How hysterical parents, incompetent therapists and malicious prosecutors destroyed the lives of seven innocent
North Carolinians – and have yet to admit they were wrong

“And When Did You Last See Your Father?” by William Frederick Yeames, 1878, depicting English Puritan inquisitors grilling the child of a Royalist family

“And When Did You Last See Your Father?” by William Frederick Yeames, 1878, depicting English Puritan inquisitors grilling the child of a Royalist family


  • Were tales any taller in Salem than in Edenton?

    161204schiff200Dec, 4, 2016

    “The testimony [in the Salem witch trials] is full of tall tales, unless you happen to believe – as one woman confessed, having vowed to tell the truth, the whole truth, and nothing but the truth – that she flew on a stick with her church deacon and two others to a satanic baptism, and that she had, the previous Monday, carried her minister’s specter through the air along with her, having earlier conferred in her orchard with a satanic cat….”

    – From “The Witches: Salem, 1692” by Stacy Schiff (2015)


  • Transgender movement compared to hysterias of 1980s and ’90s

    161121corradiNov. 21, 2016

    “Transgenderism would refute the natural laws of biology and transmute human nature. The movement’s philosophical foundation qualifies it as a popular delusion similar to the multiple-personality craze, and the widespread ‘satanic ritual abuse’ and ‘recovered memory’ hysterias of the 1980s and ’90s. These last two involved bizarre accusations of child abuse and resulted in the prosecution and ruined lives of the falsely accused.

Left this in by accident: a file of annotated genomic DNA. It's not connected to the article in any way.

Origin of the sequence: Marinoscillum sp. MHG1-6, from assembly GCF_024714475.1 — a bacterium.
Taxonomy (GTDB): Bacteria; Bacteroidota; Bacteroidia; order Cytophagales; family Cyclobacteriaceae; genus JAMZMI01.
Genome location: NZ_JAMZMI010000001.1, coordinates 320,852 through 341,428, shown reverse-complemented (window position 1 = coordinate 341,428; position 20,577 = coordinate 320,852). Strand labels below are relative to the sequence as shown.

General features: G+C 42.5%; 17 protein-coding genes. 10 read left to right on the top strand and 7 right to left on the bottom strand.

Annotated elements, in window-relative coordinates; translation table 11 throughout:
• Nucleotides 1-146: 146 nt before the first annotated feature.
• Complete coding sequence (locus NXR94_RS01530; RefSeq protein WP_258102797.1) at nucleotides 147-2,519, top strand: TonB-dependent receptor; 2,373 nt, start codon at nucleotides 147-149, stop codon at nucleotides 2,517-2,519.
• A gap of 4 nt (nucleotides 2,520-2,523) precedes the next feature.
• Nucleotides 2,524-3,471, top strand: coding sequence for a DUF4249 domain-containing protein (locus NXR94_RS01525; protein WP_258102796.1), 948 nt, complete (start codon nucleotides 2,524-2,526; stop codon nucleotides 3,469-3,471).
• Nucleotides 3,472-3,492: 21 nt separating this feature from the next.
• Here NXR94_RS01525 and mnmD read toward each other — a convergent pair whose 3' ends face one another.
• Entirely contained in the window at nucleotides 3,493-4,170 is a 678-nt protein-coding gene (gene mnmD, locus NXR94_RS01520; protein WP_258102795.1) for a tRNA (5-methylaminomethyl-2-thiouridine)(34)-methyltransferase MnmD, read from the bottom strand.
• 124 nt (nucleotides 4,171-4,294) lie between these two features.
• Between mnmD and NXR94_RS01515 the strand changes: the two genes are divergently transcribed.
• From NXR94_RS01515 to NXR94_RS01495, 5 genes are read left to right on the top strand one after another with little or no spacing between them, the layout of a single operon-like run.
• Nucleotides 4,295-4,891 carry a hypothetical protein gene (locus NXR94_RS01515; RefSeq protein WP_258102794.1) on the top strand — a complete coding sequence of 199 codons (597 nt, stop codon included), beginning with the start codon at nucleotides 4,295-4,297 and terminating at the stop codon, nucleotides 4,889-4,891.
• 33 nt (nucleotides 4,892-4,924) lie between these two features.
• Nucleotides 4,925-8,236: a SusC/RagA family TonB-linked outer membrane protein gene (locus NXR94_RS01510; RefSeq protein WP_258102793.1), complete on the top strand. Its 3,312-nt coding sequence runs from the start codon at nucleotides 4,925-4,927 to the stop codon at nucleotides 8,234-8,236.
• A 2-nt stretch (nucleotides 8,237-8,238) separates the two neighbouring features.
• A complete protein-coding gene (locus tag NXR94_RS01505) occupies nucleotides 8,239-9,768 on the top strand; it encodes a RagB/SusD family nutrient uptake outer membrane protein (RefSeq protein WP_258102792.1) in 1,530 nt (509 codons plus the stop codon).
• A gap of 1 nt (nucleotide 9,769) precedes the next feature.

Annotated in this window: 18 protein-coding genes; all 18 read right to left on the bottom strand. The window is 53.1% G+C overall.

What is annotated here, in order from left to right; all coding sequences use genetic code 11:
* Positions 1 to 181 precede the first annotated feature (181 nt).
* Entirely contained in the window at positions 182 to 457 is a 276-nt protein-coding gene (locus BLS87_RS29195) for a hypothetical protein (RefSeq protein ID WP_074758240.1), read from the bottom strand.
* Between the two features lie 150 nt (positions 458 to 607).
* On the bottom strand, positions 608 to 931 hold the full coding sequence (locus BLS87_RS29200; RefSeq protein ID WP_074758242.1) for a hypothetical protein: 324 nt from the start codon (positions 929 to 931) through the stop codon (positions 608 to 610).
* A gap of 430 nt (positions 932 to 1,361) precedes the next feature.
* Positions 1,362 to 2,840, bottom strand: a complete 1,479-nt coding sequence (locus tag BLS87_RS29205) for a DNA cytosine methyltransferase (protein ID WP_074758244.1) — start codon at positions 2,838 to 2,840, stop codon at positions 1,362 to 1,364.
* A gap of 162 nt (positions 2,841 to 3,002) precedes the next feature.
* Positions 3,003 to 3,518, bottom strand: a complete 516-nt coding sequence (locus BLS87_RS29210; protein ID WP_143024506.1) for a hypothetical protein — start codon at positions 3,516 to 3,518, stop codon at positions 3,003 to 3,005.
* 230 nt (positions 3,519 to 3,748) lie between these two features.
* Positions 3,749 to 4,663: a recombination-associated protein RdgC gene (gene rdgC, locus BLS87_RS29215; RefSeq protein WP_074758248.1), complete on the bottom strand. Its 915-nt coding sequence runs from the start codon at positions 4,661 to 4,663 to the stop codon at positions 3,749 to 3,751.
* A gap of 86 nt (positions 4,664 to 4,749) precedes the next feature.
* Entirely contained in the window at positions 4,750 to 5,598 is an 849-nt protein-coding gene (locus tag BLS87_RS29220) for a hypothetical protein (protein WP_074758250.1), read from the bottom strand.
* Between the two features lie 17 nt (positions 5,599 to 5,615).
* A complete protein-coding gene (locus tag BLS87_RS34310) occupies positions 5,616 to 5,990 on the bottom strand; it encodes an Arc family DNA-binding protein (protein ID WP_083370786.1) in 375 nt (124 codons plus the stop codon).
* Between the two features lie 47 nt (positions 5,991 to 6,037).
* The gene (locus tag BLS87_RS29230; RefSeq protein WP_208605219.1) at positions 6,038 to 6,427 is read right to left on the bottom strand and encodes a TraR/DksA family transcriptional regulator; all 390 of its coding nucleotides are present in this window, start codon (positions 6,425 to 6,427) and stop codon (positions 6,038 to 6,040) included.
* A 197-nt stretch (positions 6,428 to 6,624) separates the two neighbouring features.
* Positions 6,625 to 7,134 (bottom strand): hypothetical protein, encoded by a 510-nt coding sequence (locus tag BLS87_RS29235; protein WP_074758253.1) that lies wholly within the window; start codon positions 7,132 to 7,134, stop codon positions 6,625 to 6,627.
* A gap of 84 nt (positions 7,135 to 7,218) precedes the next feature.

“Such popular delusions are characterized by a false belief unsupported by any scientific or empirical evidence and have a contagious quality that overrides rational thinking and even common sense. …”

    – From “Psychiatry Professor: ‘Transgenderism’ Is Mass Hysteria Similar To 1980s-Era Junk Science” by Richard B. Corradi at the Federalist (Nov. 17)

    Dr. Corradi is professor emeritus of psychiatry at Case Western Reserve School of Medicine, where his opinion of transgenderism is “in no manner shared by this department or by Case Western Reserve or… the American Psychiatric Association or mainstream psychiatry.”  A more widely accepted view: “You would think that a professor of psychiatry would know better” by David Cary Hart at the Slowly Boiled Frog (Nov. 18)

    But what you won’t see debated among 21st Century psychiatrists and social scientists is Corradi’s characterization of  “satanic ritual abuse” as “a popular delusion.” Perhaps one day the American Professional Society on the Abuse of Children will decide to join them.


  • Prosecutors must recognize vulnerability to cognitive flaws

    Michael Shammas

    Michael Shammas

    Nov. 17, 2016

    “It’s no secret that we humans grant far too much confidence to our opinions. But when powerful people do this, the dangers compound. Zealotry replaces fair-mindedness. The worst excesses happen when prosecutors forget they’re flawed humans, like anyone else, and that as a result they’re subject to cognitive flaws like tunnel vision, racial bias, and the desire to reduce cognitive dissonance through ‘cognitive consistency’ even at the expense of complicated, nuanced, self-contradictory, paradoxical truth….

    “Cognitive bias and overconfidence touch us all. Only a conscious awareness that we might be wrong can counter unthinking heuristics, biases, and schemas that lead to imperfect conclusions….